Here’s the scenario: you want to go back to grad school, but studying for the MCAT/LSATGMAT seems like a full time job. And you already have a full time job. Well, it is—but that doesn’t mean you can’t ace both. Follow these simple tips to tackle studying and dominate test day without having to quit your day job!
1. Schedule it in. Don’t overwhelm yourself by trying to cram after a ten-hour day at the office. Instead, pick one or two days per week—preferably your days off—and make them your designated “study days.” Write it down in your planner, put sticky notes all over your apartment, or tie a ribbon around your finger. Whatever you have to do, commit to a studying schedule, and your test prep will become habitual, just like brushing your teeth. Use those other free nights to handle grocery shopping, laundry, and exercise so that when study days come around you can be completely focused. Bribe yourself with a fancy latte or gourmet snack and get to it.
2. Hit the books. Seeking direction and test-taking tips from study books will definitely improve your score. But, there’s a catch; these books can cost hundreds of dollars, not to mention the CDs and additional practice tests. Luckily, there are websites like Chegg or CheapTextBooks.com to find these study materials at discounted prices. Most books include practice exams, and you know what they say about what practice does for perfection. Research from Washington University shows that repeated test-taking is more effective than constant studying. Have some friends studying for the same test? Coordinate your purchases so that once you’re finished with one volume, you can swap for a new one.
3. Consult the experts. If you find yourself really struggling over certain topics, hire a tutor or sign up for a test-prep class. Even just a couple of one-on-one tutor sessions before test day can help you feel more competent and confident. You can find professional tutors that fit any budget on WyzAnt.com, or check out Princeton Review to find test-prep classes in your area. If you need help in just one subject, post an inquiry at a nearby college for, say, an awesome undergraduate math whiz or English guru; they’ll be willing to help you hone your skills for far less than a formal test tutor.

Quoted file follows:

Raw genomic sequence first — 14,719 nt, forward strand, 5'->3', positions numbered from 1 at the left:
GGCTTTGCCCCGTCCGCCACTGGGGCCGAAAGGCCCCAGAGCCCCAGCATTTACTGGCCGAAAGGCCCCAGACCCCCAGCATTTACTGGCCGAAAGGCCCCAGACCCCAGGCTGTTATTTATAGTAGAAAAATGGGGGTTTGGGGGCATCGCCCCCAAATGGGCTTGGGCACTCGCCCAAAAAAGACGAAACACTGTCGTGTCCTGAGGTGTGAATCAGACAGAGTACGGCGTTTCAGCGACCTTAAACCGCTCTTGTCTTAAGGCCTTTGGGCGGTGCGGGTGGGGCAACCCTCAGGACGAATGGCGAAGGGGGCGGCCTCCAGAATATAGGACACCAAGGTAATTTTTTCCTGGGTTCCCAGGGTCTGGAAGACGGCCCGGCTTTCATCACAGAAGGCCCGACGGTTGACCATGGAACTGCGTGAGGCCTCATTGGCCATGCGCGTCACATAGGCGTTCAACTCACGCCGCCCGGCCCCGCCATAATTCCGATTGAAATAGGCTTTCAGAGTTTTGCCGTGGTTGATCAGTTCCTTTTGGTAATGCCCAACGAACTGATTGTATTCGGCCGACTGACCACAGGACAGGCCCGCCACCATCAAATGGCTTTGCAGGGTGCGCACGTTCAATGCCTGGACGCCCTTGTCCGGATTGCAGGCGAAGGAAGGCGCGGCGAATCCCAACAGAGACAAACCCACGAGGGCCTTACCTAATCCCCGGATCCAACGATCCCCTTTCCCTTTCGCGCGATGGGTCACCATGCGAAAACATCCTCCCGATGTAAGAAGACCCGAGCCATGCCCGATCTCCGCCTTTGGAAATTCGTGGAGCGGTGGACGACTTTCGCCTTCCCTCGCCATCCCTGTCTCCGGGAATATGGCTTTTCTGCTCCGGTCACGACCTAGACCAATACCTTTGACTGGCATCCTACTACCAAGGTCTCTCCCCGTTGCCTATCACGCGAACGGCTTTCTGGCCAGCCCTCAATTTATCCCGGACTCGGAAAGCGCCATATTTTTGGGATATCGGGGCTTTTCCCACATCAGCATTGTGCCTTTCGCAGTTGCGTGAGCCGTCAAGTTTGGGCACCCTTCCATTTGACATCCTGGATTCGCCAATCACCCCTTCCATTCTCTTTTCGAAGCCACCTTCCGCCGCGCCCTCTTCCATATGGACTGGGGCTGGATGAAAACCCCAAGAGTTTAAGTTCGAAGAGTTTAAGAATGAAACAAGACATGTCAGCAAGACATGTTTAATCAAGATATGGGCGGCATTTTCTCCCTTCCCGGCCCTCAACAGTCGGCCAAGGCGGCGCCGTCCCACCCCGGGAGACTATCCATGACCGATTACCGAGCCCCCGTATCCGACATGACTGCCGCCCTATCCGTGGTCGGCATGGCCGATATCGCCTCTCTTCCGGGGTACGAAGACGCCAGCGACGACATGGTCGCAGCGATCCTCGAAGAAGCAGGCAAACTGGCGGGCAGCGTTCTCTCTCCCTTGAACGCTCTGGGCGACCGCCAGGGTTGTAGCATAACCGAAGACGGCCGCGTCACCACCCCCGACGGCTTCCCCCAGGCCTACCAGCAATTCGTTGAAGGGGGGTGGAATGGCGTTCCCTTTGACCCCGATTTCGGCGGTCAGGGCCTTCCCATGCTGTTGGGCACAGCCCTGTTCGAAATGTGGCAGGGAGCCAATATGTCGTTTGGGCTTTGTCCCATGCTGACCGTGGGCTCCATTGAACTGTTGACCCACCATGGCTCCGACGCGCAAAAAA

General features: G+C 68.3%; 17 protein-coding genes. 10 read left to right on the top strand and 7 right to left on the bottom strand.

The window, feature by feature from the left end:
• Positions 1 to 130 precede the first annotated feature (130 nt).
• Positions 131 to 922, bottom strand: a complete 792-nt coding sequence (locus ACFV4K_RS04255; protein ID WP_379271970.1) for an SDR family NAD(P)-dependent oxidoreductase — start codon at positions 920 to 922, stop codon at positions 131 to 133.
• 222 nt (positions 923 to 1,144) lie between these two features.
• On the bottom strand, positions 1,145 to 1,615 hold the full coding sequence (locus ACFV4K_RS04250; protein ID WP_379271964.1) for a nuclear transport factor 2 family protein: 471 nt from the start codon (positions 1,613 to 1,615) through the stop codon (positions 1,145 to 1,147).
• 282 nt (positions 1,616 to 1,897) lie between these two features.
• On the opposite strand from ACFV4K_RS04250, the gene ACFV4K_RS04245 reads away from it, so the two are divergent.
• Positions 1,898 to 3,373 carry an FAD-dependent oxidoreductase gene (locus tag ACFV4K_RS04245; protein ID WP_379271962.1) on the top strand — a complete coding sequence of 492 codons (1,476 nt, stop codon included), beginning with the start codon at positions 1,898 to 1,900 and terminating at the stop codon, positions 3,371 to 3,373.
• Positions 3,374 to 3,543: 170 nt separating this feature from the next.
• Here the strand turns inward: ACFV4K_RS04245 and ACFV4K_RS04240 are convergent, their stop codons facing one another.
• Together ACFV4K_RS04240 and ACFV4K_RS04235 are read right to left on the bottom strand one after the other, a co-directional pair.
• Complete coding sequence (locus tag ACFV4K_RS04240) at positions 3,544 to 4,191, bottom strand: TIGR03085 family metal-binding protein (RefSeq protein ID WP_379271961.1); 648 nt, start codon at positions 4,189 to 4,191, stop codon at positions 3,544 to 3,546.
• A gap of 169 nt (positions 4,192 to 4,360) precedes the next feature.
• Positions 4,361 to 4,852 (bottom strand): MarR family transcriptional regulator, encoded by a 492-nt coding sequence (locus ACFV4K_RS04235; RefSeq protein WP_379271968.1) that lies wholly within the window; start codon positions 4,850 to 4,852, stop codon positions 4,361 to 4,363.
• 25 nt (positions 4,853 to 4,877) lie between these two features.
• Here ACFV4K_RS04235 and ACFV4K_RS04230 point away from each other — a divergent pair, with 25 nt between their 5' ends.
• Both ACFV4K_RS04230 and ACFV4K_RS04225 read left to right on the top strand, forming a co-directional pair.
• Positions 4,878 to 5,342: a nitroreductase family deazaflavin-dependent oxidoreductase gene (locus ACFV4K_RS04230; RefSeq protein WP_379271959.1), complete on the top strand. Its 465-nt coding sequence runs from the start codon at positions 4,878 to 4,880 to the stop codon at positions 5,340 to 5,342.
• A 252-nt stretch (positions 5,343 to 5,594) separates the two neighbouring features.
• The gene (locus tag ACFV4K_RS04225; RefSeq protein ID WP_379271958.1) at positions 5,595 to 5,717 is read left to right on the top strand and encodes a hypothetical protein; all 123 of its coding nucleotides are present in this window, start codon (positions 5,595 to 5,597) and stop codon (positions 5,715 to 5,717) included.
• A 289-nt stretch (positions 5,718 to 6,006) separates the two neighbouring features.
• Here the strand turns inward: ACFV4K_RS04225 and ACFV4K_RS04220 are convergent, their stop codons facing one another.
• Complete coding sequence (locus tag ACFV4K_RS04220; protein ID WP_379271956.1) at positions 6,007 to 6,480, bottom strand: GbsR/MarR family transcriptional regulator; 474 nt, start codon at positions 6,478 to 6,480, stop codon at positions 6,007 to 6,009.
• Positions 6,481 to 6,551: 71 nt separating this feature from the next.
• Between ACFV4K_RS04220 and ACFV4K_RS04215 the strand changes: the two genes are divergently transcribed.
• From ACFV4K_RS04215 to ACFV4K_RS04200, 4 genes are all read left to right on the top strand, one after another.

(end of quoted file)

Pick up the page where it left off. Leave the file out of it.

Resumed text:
4. Draw the line. Working hard or hardly working? Just because you’re studying your butt off doesn’t mean you can slack at work. If you feel the need to review, look over your notes or test-prep book during your lunch break. Just make sure you’re not dwelling on your upcoming test while busy at the office. After all, your day job is paying for the test fee, right? Plus, you don’t want to burn yourself out by studying around the clock. Save the studying for your “study days” when you can devote all of your attention to the material.
5. Location, location, location. Many people make the mistake of trying to study at home where there are countless distractions: think dogs, roommates, or even babies. Be selfish. Make your study time your “me time.” Get out of the house or apartment and find a nearby coffee shop. If that’s too noisy, check out your public library. Not only will it offer a peaceful place to study, but it will offer helpful resources as well. If you really can’t get out of the house, try out noise-canceling headphones or even earplugs in order to drown out distracting noises.